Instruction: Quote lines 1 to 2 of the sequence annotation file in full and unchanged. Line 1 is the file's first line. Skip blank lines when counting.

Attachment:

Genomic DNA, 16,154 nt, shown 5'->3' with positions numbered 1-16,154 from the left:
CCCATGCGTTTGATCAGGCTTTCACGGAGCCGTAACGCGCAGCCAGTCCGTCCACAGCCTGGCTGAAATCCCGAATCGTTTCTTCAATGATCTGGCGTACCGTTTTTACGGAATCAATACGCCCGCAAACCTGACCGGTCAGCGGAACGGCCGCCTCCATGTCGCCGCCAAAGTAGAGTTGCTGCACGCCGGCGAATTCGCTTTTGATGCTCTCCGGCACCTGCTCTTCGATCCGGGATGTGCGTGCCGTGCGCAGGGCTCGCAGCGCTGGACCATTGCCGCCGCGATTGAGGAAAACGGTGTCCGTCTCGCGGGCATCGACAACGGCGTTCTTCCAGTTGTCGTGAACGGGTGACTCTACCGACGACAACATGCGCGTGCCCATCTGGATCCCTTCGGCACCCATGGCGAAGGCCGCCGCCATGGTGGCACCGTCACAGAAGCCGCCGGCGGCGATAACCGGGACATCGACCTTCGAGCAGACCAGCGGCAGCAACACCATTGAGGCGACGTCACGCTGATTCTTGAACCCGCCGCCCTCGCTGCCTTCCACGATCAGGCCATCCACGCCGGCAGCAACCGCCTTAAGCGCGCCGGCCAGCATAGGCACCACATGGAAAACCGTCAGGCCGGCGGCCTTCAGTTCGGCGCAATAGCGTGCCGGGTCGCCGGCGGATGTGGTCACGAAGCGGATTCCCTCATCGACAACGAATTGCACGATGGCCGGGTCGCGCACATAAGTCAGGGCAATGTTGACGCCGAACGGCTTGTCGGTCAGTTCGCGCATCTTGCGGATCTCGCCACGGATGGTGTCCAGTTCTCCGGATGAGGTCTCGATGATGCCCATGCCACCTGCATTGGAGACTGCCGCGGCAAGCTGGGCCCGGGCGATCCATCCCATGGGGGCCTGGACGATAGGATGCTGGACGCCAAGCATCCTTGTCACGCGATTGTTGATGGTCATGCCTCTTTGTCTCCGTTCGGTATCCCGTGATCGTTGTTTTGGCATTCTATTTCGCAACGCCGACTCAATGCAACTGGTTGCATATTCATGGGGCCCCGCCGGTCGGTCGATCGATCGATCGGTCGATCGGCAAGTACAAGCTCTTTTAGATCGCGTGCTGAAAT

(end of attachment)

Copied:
Genomic DNA, 16,154 nt, shown 5'->3' with positions numbered 1-16,154 from the left:
CCCATGCGTTTGATCAGGCTTTCACGGAGCCGTAACGCGCAGCCAGTCCGTCCACAGCCTGGCTGAAATCCCGAATCGTTTCTTCAATGATCTGGCGTACCGTTTTTACGGAATCAATACGCCCGCAAACCTGACCGGTCAGCGGAACGGCCGCCTCCATGTCGCCGCCAAAGTAGAGTTGCTGCACGCCGGCGAATTCGCTTTTGATGCTCTCCGGCACCTGCTCTTCGATCCGGGATGTGCGTGCCGTGCGCAGGGCTCGCAGCGCTGGACCATTGCCGCCGCGATTGAGGAAAACGGTGTCCGTCTCGCGGGCATCGACAACGGCGTTCTTCCAGTTGTCGTGAACGGGTGACTCTACCGACGACAACATGCGCGTGCCCATCTGGATCCCTTCGGCACCCATGGCGAAGGCCGCCGCCATGGTGGCACCGTCACAGAAGCCGCCGGCGGCGATAACCGGGACATCGACCTTCGAGCAGACCAGCGGCAGCAACACCATTGAGGCGACGTCACGCTGATTCTTGAACCCGCCGCCCTCGCTGCCTTCCACGATCAGGCCATCCACGCCGGCAGCAACCGCCTTAAGCGCGCCGGCCAGCATAGGCACCACATGGAAAACCGTCAGGCCGGCGGCCTTCAGTTCGGCGCAATAGCGTGCCGGGTCGCCGGCGGATGTGGTCACGAAGCGGATTCCCTCATCGACAACGAATTGCACGATGGCCGGGTCGCGCACATAAGTCAGGGCAATGTTGACGCCGAACGGCTTGTCGGTCAGTTCGCGCATCTTGCGGATCTCGCCACGGATGGTGTCCAGTTCTCCGGATGAGGTCTCGATGATGCCCATGCCACCTGCATTGGAGACTGCCGCGGCAAGCTGGGCCCGGGCGATCCATCCCATGGGGGCCTGGACGATAGGATGCTGGACGCCAAGCATCCTTGTCACGCGATTGTTGATGGTCATGCCTCTTTGTCTCCGTTCGGTATCCCGTGATCGTTGTTTTGGCATTCTATTTCGCAACGCCGACTCAATGCAACTGGTTGCATATTCATGGGGCCCCGCCGGTCGGTCGATCGATCGATCGGTCGATCGGCAAGTACAAGCTCTTTTAGATCGCGTGCTGAAAT